EV’s have lower servicing costs, lower fuel costs and can be used for longer than the three years that ICE vehicles are subject to, before being replaced. They are highly sought after for resale by the general public and the manufacturers expected the hatchbacks to sell for 20- 30 % of their original price, whilst the SEA van would only lose 21% of its value after 6 years. Melbourne City Council currently has nine Nissan Leaf which have travelled 300,000kms in 8 years, so reliable have they been. The council hopes to change its entire fleet of 78 vehicles to electric in the near future. (Renew magazine issue 148. EV Expo Fleet Talks Sasha Shtargot).

The use of EV’s is not restricted to passenger vehicles. In NSW, Premier Transport Group in Nowra have finished a trial using Yutong electric buses, which travelled 290km per day over 15 hours with a 45% charge left in the battery. The daily costs were 72% less than a diesel bus. (Bit.ly/TABN-EBT) Colac’s city bus route would seem to be ideal for this application.

The City of Casey in Melbourne’s east is currently trialling use of 3 garbage trucks via its waste management contractor WM Waste Management. 180kg of carbon will be saved on each trip in comparison to a diesel truck. The trucks can run for 120kms before needing to recharge. Hobson’s Bay City in Melbourne via their contractor Cleanaway, have been operating 3 garbage trucks since May 2019. The benefits of these trucks which can travel 180kms have been zero emissions, silent operation and regenerative braking. (Bit.ly/CA-ETT). The council saves on a lower tender price, because fuelling and maintenance costs are lower.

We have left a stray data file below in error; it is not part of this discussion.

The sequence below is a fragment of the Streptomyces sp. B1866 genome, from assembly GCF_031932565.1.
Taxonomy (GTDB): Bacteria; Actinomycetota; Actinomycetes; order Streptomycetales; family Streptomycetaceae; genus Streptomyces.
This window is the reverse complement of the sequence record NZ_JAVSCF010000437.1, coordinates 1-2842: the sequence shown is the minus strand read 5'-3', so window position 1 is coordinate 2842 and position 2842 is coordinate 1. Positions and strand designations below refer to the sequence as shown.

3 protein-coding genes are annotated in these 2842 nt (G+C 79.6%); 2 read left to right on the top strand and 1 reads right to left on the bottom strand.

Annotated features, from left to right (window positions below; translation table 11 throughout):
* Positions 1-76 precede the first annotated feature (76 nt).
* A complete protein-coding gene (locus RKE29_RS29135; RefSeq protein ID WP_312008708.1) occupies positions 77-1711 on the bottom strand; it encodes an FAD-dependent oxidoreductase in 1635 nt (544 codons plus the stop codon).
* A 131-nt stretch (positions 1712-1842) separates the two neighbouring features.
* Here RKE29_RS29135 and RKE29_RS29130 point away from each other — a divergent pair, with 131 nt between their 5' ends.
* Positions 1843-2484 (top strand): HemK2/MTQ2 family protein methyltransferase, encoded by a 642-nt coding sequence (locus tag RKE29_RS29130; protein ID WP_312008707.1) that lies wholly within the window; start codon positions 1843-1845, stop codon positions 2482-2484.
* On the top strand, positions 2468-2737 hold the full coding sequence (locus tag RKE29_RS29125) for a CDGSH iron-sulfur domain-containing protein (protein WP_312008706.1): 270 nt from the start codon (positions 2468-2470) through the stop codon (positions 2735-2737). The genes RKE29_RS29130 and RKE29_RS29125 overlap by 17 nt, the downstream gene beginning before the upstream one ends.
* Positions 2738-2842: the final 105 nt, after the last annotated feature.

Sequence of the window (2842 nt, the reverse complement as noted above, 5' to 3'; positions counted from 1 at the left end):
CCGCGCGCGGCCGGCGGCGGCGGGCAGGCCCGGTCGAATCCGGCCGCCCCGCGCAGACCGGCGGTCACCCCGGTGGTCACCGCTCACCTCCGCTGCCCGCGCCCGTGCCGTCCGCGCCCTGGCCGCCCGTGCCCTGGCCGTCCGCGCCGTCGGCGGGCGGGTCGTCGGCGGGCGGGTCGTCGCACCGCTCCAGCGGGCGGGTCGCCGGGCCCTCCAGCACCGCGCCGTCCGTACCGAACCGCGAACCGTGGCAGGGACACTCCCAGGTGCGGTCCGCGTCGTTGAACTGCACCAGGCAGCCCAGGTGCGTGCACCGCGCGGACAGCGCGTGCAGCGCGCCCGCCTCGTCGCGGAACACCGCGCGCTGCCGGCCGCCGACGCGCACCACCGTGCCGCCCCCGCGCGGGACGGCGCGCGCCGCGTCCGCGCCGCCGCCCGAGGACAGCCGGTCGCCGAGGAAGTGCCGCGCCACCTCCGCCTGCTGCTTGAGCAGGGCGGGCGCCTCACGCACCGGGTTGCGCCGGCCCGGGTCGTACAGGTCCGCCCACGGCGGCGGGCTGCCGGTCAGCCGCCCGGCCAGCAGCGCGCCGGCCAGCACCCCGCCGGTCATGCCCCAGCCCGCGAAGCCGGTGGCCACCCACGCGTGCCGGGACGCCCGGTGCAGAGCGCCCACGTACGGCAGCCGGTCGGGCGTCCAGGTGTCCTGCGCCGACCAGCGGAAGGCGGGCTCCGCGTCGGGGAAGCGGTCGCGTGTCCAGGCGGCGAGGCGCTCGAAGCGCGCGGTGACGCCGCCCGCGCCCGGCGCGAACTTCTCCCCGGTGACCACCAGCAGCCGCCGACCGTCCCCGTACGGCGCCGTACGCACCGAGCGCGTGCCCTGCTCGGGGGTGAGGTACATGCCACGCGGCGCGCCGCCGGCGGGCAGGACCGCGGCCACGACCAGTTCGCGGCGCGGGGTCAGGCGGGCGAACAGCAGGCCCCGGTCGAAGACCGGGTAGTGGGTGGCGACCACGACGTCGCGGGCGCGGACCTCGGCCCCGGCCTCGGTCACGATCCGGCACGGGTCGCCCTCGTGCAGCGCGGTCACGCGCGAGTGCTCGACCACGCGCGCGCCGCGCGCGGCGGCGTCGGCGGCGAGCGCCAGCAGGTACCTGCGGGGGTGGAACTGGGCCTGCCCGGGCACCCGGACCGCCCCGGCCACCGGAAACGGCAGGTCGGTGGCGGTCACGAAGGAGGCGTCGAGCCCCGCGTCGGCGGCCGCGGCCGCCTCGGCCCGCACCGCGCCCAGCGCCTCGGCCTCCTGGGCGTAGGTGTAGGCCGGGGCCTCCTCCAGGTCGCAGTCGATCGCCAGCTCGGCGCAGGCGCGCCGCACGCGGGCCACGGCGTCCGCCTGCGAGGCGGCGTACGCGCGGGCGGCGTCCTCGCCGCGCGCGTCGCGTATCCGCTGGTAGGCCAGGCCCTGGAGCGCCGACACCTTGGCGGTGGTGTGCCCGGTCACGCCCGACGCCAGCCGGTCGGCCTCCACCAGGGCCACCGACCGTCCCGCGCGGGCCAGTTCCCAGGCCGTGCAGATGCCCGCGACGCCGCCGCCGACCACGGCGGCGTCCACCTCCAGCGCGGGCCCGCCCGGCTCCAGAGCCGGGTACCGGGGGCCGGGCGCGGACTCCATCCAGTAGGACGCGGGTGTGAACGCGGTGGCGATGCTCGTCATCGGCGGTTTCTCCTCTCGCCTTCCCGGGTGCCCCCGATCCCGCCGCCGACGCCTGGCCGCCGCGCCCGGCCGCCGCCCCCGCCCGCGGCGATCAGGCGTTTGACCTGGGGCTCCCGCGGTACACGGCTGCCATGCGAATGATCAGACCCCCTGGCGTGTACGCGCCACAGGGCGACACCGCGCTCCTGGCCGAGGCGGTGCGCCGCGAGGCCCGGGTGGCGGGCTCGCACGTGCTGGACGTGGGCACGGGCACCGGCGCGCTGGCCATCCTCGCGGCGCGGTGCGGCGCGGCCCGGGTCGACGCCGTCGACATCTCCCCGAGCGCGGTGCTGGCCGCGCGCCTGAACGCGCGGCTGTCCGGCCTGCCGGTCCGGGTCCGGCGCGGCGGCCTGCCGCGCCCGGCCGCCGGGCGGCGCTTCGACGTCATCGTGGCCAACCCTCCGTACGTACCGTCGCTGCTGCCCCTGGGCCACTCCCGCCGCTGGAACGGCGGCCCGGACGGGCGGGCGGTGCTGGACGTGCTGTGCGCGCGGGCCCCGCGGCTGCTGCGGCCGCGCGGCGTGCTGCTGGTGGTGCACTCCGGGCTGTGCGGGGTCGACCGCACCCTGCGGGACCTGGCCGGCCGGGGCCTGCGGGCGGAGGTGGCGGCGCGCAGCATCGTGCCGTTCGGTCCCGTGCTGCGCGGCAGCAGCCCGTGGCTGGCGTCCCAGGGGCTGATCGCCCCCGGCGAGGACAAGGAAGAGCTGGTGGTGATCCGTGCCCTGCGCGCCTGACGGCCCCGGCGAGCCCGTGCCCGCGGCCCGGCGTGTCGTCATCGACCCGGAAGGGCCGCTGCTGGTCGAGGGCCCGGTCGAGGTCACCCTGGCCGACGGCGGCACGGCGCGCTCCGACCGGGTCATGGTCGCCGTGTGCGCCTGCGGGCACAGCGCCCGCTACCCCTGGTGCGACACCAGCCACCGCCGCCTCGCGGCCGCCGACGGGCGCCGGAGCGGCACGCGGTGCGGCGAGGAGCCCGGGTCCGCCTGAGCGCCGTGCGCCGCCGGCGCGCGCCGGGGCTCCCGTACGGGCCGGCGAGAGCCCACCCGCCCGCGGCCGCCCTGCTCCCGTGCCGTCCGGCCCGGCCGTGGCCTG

The ClimateWorks report also addressed the need for increasing the number of public charging stations. They recommend it could be part of a national capacity building program, led by an independent or state government body to enable cooperation between councils for the best locations, to ensure extending the range these vehicles could travel. The authors envisaged a future where guidelines could be developed to help councils to transition their fleets simply. The provision of charging stations would attract local ownership of EV’s and could be included by the council when reporting on the target of zero net emissions in the community by 2030.

Melbourne City council paid Jet Charge to put in three charging stations in half a day. They report it was not an expensive exercise. Locally there are charging stations in Colac, e.g.  in the Coles car park.

A reduction of 5% in rates by the council of EV owners would be acknowledgement that the greater number of EV’s, the quicker we will meet our zero net targets and would encourage local ownership increasing the domestic supply of EV’s.

An electric vehicle that is powered by 100% renewable energy or green power is carbon neutral. An ICE with a fuel efficiency of 8 l/km ie the hatchback = 21 tons of CO2 emissions over 120,000km or the minivan 26 tons of CO2. (ClimateWorks[M1]  ) The more vehicles we can replace with electric, the easier it will be for our shire to meet its zero net targets. Climate Works continues to advocate on behalf of councils and has included the total cost of ownership calculator on the Municipal Association of Victoria website for councils to use when procuring vehicles. 

Replacing internal combustion engines with electric vehicles looks to be an exciting, obtainable way to reduce emissions and represents the low hanging fruit that we get excited about; a big reduction in emissions for little pain.

Promoting and adopting policies encouraging Electric Vehicle will align with these Council plans; Colac 2050 Citizen Jury Report (2020), Environment Strategy 2010-2018, 2013 Roadmap for a Carbon Neutral Plan, Climate Change Adaptation Plan 2017- 2027, 2017-2021 Council Strategic Plan